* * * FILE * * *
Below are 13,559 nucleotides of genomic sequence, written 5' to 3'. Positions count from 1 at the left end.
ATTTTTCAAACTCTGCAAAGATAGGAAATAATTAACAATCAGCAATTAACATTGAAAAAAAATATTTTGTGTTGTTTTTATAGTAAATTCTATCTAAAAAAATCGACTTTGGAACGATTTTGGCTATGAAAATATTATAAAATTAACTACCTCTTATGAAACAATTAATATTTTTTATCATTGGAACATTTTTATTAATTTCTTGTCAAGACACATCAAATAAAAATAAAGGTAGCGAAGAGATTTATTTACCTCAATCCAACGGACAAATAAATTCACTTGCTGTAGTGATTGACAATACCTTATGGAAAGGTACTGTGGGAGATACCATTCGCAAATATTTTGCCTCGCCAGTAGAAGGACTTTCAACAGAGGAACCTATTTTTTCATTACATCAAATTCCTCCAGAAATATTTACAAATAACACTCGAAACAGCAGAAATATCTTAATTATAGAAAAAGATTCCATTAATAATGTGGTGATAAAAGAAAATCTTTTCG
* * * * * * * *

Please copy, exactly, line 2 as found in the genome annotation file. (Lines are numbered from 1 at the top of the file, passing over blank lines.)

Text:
ATTTTTCAAACTCTGCAAAGATAGGAAATAATTAACAATCAGCAATTAACATTGAAAAAAAATATTTTGTGTTGTTTTTATAGTAAATTCTATCTAAAAAAATCGACTTTGGAACGATTTTGGCTATGAAAATATTATAAAATTAACTACCTCTTATGAAACAATTAATATTTTTTATCATTGGAACATTTTTATTAATTTCTTGTCAAGACACATCAAATAAAAATAAAGGTAGCGAAGAGATTTATTTACCTCAATCCAACGGACAAATAAATTCACTTGCTGTAGTGATTGACAATACCTTATGGAAAGGTACTGTGGGAGATACCATTCGCAAATATTTTGCCTCGCCAGTAGAAGGACTTTCAACAGAGGAACCTATTTTTTCATTACATCAAATTCCTCCAGAAATATTTACAAATAACACTCGAAACAGCAGAAATATCTTAATTATAGAAAAAGATTCCATTAATAATGTGGTGATAAAAGAAAATCTTTTCG